A book review can provide a “writer’s high,” or reduce the author to a pile of rumble. But when the words come from his mentor, the review is a big deal.
Elizabeth Theresa Klaver was a Professor of English at Southern Illinois University; my client when I had a financial planning practice, and a friend as I shared my history of physical and sexual childhood abuse. Poetry was my means of expression. I shared my poems with Elizabeth, and what followed were months of private sessions where we worked on my writing skills. What happened, we never could have imagined. My fourth book is about to be published.
Supermax Prison is the best of Franklin’s books to date. It’s a must read for anyone interested in the US criminal justice system and its Supermax prisons. Franklin provides the historical context for the supermax and the philosophy behind it, the pros and cons, the supporters and detractors, and whether it can actually work in practice. The supermax at Tamms, Illinois, is his case in point. Covering its rise and fall, Franklin shows how local developers in Southern Illinois, one of the state’s most impoverished areas, convinced the governor to award the supermax to the village of Tamms, bringing with it hundreds of jobs. Soon, though, it became a subject of controversy, lauded on one hand as a model of rehabilitation, therapeutic support, and security for both inmates and employees and on the other as a torture chamber. Recognizing that there are no easy answers to the problem of what to do with the most dangerous inmates, Franklin gives a fair hearing to all sides of the supermax question, providing documents and interviews with Tamms inmates and their court appeals, guards, psychiatrists, therapist, the warden, and even the chaplain. Though the story of the Tamms Supermax ends with its closing, Franklin draws on his research to imagine a prison of the future that might just work.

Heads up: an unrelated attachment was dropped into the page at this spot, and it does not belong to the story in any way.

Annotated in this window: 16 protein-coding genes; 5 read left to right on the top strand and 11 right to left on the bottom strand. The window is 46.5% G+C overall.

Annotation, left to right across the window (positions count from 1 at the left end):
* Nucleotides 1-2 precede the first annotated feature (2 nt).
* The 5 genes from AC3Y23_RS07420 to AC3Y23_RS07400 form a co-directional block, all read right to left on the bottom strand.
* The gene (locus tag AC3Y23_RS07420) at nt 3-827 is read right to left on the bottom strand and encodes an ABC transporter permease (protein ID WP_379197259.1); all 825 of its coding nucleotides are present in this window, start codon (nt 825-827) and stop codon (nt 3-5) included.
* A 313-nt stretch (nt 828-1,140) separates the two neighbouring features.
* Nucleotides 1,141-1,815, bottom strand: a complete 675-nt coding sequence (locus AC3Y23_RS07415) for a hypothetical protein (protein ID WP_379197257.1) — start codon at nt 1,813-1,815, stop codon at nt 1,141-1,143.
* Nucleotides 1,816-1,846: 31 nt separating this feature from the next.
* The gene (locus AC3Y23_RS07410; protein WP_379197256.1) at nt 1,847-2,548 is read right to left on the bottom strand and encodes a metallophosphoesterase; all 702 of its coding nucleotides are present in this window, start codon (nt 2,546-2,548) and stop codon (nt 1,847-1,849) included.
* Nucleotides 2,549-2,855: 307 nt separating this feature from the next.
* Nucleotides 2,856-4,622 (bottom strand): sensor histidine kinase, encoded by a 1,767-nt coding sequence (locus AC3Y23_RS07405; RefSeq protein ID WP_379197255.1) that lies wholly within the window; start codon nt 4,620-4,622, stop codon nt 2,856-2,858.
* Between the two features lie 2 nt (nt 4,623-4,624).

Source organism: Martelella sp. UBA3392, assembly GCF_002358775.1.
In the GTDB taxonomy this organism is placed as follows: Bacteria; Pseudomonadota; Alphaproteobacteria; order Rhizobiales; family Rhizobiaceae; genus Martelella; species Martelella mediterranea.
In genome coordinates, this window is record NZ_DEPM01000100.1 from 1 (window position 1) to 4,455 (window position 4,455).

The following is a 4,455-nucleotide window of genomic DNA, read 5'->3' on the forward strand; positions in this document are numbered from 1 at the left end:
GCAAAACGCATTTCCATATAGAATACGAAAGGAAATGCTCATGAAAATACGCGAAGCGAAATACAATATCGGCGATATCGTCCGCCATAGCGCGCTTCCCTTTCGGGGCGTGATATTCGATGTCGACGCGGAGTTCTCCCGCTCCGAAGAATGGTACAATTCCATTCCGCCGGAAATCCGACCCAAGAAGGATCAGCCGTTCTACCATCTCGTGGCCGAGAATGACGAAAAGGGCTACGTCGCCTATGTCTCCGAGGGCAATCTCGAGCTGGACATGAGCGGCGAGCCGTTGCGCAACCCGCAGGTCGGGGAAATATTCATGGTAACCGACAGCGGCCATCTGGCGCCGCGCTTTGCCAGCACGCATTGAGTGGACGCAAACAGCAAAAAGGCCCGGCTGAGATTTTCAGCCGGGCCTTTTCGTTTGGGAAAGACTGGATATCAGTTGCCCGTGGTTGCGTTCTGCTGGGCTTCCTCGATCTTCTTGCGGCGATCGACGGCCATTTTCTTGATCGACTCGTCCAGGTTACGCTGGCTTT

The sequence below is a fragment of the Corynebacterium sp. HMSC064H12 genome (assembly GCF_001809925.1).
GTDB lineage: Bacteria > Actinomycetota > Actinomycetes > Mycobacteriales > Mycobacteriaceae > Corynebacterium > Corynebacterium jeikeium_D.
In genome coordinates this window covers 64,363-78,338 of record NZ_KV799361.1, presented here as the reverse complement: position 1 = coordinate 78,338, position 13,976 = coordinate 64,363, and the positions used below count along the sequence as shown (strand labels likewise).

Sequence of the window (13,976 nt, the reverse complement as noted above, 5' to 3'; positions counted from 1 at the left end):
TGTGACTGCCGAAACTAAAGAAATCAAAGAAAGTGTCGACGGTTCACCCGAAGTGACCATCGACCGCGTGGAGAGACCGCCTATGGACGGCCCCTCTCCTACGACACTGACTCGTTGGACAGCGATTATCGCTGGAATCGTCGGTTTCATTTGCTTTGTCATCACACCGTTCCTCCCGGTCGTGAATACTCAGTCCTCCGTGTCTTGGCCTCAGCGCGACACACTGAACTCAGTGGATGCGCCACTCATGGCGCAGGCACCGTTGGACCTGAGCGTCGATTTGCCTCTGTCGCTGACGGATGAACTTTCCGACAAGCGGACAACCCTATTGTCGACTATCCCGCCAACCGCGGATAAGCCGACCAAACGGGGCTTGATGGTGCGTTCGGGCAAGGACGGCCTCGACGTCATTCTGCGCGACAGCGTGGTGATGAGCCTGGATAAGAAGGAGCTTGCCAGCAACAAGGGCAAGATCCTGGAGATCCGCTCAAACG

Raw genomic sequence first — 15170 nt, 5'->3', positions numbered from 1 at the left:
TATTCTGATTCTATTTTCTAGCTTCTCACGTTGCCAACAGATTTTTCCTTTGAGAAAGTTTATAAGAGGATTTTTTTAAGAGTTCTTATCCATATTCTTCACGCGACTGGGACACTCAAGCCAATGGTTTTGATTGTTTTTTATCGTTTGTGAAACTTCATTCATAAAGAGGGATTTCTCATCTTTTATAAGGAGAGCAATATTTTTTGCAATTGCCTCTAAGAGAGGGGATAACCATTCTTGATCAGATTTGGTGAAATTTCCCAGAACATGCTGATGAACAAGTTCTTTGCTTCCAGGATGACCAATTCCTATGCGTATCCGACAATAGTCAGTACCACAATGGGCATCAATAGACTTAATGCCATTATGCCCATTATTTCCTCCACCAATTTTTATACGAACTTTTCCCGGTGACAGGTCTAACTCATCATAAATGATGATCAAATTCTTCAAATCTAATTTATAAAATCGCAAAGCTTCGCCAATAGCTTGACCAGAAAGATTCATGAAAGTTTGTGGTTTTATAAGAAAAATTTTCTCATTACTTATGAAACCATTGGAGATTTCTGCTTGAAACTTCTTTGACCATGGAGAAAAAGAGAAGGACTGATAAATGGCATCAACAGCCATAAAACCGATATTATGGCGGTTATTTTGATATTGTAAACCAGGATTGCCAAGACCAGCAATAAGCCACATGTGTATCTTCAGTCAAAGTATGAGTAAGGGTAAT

Elizabeth Theresa Klaver, Professor of English